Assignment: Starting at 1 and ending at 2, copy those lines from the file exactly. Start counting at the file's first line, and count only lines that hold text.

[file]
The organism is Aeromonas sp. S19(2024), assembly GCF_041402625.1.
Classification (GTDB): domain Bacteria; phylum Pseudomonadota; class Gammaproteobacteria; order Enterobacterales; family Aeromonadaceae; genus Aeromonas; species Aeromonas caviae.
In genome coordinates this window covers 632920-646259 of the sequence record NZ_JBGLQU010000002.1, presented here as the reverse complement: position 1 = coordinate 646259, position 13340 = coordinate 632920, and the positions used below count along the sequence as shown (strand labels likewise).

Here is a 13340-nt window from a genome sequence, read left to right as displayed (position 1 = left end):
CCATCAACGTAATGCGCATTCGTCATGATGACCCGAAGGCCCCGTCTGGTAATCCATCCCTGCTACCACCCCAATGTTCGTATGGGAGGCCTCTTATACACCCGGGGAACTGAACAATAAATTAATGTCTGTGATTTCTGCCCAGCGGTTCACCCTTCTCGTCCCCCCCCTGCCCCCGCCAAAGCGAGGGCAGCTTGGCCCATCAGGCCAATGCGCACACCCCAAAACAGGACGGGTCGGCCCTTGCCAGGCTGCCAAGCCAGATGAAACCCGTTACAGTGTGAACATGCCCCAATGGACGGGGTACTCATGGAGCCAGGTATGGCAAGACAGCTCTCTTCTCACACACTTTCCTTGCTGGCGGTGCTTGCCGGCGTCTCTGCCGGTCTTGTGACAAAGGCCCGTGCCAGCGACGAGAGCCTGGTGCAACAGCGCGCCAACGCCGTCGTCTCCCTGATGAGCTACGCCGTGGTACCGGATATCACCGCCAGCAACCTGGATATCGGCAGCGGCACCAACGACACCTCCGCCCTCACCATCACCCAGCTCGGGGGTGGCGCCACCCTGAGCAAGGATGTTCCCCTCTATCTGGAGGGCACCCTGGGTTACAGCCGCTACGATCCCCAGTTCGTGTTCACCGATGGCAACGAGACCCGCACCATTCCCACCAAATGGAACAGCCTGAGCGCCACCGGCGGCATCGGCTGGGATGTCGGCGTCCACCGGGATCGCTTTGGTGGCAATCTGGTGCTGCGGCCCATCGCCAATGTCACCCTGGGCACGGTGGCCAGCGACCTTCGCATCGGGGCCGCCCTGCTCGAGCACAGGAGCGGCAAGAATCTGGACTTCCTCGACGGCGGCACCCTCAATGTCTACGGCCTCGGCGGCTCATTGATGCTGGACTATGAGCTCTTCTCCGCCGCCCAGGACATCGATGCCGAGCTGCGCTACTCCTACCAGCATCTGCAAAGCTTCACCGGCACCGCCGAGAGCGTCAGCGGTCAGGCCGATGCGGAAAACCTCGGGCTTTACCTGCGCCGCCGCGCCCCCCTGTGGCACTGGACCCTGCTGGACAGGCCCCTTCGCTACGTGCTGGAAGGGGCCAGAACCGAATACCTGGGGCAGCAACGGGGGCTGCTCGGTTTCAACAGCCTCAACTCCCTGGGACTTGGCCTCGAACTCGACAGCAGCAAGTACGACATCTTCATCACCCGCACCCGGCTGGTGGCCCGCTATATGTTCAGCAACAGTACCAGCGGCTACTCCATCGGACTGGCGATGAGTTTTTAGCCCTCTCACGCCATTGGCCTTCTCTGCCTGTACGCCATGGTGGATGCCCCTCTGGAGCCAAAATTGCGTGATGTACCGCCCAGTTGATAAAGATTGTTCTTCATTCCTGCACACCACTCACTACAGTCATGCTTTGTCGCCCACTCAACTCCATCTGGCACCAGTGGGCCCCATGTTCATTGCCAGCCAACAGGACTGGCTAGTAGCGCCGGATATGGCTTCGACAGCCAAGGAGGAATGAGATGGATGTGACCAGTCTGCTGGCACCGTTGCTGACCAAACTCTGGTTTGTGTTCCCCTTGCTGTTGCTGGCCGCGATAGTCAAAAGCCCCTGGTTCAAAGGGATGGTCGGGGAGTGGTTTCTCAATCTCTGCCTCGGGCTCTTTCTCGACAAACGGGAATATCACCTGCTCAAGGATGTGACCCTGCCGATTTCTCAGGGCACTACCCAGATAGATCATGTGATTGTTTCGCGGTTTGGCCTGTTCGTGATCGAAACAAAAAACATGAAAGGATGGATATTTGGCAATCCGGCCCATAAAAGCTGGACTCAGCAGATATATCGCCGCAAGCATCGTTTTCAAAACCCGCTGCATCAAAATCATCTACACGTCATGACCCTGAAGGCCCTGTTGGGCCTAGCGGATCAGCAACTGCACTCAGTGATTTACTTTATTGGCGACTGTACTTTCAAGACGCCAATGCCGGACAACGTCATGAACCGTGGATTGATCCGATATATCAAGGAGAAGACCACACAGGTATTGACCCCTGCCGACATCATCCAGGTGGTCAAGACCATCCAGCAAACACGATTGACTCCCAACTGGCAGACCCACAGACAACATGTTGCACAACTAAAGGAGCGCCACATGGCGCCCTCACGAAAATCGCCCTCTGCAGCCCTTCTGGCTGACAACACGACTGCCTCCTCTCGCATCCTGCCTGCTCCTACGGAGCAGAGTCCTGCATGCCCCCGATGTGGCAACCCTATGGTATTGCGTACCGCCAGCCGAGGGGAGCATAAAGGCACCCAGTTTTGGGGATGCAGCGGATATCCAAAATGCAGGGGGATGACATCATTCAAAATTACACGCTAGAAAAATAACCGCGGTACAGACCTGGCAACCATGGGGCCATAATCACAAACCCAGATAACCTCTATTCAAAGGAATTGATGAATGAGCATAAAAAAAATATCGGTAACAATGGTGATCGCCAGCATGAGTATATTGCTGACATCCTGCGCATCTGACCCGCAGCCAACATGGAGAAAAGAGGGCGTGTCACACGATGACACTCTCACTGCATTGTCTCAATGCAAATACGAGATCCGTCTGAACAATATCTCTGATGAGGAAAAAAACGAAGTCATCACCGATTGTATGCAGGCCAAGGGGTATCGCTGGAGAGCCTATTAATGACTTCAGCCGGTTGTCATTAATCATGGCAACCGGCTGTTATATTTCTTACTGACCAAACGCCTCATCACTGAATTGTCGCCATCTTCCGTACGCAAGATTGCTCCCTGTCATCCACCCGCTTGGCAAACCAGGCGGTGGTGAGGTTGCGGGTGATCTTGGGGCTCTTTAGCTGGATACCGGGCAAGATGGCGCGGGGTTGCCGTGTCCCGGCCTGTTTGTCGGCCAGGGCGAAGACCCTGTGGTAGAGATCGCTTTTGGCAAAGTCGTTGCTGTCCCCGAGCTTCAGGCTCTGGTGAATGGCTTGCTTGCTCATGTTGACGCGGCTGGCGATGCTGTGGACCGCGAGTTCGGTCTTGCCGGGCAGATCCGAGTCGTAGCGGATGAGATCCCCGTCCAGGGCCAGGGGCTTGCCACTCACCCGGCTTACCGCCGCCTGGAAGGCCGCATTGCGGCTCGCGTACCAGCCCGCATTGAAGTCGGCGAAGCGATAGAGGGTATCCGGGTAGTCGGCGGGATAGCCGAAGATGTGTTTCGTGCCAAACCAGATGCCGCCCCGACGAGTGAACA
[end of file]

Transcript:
The organism is Aeromonas sp. S19(2024), assembly GCF_041402625.1.
Classification (GTDB): domain Bacteria; phylum Pseudomonadota; class Gammaproteobacteria; order Enterobacterales; family Aeromonadaceae; genus Aeromonas; species Aeromonas caviae.